Relevant experience

If you are a new teacher, this might be your first teaching job and so you might not feel you have any relevant experience you can talk about. However, this is not necessarily the case.

First of all, think about any previous work where you helped someone to learn. You might have trained or mentored someone in a previous job, or perhaps you have experience as a martial arts instructor or a guitar tutor.

Don’t overlook the valuable experience gained while completing a TEFL certificate. If the course contained a practical element, be prepared to talk about the different kinds of lessons you taught, the materials or activities you used, how you planned the lesson, and the feedback you received.

You may also have had the opportunity to observe experienced teachers, so think about what you learned from that. Be prepared to talk about a particular lesson or activity that worked well and be able to explain what made it effective. Teaching involves lots of different skills, and therefore, even if you have absolutely zero education-related experience, there are lots of other skills and attributes that will be valued.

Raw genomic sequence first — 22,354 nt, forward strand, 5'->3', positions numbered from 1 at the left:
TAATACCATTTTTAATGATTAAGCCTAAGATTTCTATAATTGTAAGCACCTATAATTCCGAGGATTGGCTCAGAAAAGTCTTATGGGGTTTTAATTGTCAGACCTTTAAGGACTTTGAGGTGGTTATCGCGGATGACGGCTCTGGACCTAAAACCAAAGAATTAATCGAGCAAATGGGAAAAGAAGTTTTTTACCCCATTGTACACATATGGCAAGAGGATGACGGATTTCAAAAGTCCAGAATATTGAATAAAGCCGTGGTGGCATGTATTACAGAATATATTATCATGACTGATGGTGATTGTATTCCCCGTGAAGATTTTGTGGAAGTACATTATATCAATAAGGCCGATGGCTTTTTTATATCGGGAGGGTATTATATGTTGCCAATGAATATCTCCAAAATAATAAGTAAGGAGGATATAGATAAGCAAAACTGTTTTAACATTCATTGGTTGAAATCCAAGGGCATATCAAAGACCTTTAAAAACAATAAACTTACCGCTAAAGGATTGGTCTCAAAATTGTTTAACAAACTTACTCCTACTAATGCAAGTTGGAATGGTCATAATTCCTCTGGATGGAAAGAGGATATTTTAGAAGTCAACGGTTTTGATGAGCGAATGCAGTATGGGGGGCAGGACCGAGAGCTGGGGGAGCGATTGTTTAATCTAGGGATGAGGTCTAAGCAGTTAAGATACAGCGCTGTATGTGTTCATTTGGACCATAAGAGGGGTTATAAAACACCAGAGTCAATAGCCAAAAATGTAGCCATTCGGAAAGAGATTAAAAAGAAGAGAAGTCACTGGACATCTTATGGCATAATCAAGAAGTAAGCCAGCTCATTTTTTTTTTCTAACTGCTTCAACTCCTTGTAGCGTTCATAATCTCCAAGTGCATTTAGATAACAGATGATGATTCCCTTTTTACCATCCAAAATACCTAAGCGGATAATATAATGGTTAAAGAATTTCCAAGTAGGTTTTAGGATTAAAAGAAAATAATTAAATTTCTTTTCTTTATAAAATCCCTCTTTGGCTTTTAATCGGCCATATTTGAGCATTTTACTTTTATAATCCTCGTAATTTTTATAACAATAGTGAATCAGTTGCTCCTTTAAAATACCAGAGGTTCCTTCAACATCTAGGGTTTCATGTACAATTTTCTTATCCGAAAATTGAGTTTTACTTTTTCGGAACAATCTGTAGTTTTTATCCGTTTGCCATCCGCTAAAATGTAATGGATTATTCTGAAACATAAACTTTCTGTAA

Think about all those times you were organized, responsible, caring, explained something clearly, worked well in a team, worked with children or people of different backgrounds, learned a language yourself – have some good examples up your sleeve!

Challenging situations

Some employers might want to know how you will deal with some of the challenges that teaching can sometimes present. This can particularly be the case when working with young learners where there may be behavior issues to manage or it could be more generally how you might deal with issues with colleagues or parents.

These types of questions often come in the form of ‘Tell me about a time when….’ or ‘What would you do if…?’ A common question that you should be prepared for, especially if you’re going to be teaching a lot of young learners is: ‘What would you do if one of your students was not engaging in the lesson?’ Preparing for this kind of question is also a good way to think about ways that you keep your learners engaged more generally.

The right attitude

One of the most important points for a successful TEFL interview is to show that you have a positive attitude. Academic managers and school owners want to feel confident that you are going to work hard to do your best for your students, even if it doesn’t always go to plan.

They also want to know that they’ll be able to rely on you to do all those extra tasks that teachers often need to do, be it completing registers, keeping student progress records up to date or attending meetings. Good communication and effective working relationships between teachers are key to the smooth running of a school or educational establishment, so managers and owners will also want to know that you will work well with the rest of the team.

If you can show that you have the right attitude, many managers will see this as being just as crucial, if not more so, than any initial teaching experience that you may have.

This content was originally published here.